• Example: A hacker has gained access to your client's sensitive information and data putting both them and your business at risk. A first-party claim will offer cover for the costs of recovering the data lost.

Personal Accident Insurance—Also known as Personal Injury Insurance, this provides financial cover if you or an employee suffers serious injury or death as a result of an accident. Personal Accident insurance can help protect you against loss of income whilst you are unable to work and can help with other expenses. However, it does not provide cover for other reasons you may be unable to work, such as sickness or mental health.

  • Example: You have suffered a serious injury as a result of a fall in the workplace and are unable to work for four weeks. Your business suffers a loss of income as you are unable to perform your duties such as sourcing new clients.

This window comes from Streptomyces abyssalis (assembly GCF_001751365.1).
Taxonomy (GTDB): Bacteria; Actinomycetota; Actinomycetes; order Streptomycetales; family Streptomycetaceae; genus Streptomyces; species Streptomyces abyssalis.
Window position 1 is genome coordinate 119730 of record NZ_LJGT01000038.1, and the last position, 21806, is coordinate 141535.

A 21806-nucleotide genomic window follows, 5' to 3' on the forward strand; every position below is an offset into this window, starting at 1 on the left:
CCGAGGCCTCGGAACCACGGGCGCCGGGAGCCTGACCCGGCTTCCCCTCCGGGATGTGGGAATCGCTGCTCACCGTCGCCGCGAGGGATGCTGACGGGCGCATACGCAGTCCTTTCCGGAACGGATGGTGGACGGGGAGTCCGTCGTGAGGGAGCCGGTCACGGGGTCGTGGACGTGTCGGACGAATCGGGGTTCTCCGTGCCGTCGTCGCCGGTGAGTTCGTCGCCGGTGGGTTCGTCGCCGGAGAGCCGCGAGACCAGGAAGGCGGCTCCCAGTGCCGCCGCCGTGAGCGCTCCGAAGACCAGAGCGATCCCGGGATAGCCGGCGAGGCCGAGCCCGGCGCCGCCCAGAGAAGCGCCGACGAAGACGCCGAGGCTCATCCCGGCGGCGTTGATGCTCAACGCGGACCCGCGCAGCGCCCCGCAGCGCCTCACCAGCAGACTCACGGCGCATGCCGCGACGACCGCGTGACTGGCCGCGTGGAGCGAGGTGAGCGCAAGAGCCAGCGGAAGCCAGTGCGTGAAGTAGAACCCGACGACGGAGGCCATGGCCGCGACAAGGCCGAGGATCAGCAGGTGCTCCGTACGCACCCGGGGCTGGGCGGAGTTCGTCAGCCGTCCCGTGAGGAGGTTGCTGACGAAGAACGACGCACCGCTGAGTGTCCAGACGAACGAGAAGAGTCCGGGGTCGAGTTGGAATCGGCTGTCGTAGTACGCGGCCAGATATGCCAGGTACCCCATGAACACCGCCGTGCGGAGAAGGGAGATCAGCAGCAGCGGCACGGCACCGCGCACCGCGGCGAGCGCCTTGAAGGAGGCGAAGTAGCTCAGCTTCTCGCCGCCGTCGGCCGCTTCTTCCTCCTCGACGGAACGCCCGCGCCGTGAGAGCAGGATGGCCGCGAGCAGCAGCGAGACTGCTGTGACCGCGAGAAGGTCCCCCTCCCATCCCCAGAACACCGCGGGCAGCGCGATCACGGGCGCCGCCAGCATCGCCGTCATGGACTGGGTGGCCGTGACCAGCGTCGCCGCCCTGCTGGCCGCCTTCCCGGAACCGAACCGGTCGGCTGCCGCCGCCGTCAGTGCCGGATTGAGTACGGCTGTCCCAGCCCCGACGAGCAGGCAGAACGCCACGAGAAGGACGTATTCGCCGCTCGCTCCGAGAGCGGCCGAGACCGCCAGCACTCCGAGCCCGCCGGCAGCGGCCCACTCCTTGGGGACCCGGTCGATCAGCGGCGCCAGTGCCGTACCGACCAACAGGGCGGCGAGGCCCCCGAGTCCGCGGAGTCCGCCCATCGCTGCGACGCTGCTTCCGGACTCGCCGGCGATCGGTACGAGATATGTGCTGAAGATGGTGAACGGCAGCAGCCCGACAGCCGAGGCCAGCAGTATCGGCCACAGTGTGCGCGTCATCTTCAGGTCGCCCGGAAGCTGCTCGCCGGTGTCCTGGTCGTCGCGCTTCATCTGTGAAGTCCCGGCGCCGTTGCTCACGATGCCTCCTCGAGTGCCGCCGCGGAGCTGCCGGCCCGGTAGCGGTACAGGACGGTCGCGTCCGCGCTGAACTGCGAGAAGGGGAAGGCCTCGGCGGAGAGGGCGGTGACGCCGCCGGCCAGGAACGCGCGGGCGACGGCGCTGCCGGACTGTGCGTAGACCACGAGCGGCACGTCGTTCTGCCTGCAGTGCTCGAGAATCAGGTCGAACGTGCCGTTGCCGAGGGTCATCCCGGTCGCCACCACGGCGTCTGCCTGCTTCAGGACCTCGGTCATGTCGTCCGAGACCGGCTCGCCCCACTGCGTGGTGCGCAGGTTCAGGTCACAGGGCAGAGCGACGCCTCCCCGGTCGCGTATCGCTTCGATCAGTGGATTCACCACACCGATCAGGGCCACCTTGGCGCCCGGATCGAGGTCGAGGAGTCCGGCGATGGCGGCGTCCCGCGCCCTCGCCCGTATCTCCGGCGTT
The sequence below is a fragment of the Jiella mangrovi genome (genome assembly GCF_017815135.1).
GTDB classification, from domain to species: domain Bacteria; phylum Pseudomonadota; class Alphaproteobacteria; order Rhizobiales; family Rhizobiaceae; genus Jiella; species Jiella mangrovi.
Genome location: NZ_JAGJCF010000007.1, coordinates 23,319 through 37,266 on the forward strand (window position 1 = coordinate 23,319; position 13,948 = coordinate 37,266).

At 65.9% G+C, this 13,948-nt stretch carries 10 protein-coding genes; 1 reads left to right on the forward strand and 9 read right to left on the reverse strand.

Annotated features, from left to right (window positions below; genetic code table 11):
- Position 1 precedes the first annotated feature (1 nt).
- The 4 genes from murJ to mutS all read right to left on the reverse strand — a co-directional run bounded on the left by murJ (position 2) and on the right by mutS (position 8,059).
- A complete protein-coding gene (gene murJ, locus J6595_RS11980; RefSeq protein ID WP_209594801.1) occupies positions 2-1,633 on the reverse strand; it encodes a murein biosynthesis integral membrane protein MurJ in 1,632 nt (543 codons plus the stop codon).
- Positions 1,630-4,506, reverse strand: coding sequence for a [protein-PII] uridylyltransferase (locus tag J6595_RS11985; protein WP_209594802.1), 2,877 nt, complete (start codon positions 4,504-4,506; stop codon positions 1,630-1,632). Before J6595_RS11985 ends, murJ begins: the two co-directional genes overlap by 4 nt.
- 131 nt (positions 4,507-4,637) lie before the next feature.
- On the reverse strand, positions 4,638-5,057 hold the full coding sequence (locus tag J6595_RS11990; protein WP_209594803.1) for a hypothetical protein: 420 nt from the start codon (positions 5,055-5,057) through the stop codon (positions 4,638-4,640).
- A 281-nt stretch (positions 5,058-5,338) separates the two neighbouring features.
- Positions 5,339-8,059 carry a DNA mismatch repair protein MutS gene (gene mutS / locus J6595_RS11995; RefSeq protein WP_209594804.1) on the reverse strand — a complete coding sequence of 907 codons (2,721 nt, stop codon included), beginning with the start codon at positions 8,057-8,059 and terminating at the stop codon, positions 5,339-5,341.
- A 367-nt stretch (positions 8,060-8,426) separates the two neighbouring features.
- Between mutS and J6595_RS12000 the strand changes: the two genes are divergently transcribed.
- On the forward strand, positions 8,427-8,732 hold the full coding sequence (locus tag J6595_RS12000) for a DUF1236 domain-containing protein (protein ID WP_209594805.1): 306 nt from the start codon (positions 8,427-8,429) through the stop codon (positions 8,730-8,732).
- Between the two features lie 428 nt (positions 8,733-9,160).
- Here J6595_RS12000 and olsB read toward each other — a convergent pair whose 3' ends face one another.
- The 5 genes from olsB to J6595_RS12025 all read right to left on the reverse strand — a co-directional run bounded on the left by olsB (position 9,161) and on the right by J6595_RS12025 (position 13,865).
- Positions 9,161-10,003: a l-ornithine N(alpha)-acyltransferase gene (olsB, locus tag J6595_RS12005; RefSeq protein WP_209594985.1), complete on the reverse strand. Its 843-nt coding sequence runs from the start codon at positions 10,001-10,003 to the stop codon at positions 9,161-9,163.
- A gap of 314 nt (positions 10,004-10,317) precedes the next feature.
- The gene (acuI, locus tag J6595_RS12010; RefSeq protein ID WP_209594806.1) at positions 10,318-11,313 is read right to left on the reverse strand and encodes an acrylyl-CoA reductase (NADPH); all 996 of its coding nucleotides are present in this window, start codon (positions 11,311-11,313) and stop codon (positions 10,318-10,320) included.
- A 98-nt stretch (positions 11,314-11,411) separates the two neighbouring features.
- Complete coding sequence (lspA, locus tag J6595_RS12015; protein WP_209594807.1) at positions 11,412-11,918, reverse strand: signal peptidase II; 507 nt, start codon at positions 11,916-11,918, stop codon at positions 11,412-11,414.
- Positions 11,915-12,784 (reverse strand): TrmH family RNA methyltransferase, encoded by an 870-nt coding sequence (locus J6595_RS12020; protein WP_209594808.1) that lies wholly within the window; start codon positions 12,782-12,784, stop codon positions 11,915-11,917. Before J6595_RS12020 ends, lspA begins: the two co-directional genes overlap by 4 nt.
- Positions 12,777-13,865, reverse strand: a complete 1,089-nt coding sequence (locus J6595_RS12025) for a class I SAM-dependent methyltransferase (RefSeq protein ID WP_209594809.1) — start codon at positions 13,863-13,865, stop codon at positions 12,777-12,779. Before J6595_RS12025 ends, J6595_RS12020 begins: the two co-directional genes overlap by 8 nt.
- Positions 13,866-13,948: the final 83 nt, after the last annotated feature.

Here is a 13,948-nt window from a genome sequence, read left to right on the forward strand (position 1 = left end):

Do I really need all of these types of insurance?

Whether you work alone, are looking to start your own agency or manage an established firm will affect the types of insurance you will want to consider.

Naturally, a larger business is likely to have more employees, more equipment and may have it’s own premises, meaning the risk of an incident occurring is far higher than someone working from the comfort of their home. We’ve outlined the key differences you might want to think about, depending on your circumstances.

What insurance does a Recruitment Consultant need?

If you work independently or are looking to start your own recruitment agency, it’s likely that the most important type of business insurance to start with will be professional indemnity insurance . And possibly business equipment and legal expenses. However, you may be working alone for the time being and may not have your own business premises yet, which means you might not need much else.

If you have no employees you are not required by law to have employers liability insurance. If you are operating remotely, say from your own home, it’s unlikely you will need public liability insurance as you will not be working in a public space with frequent visitors, all of whom have the potential of having an accident!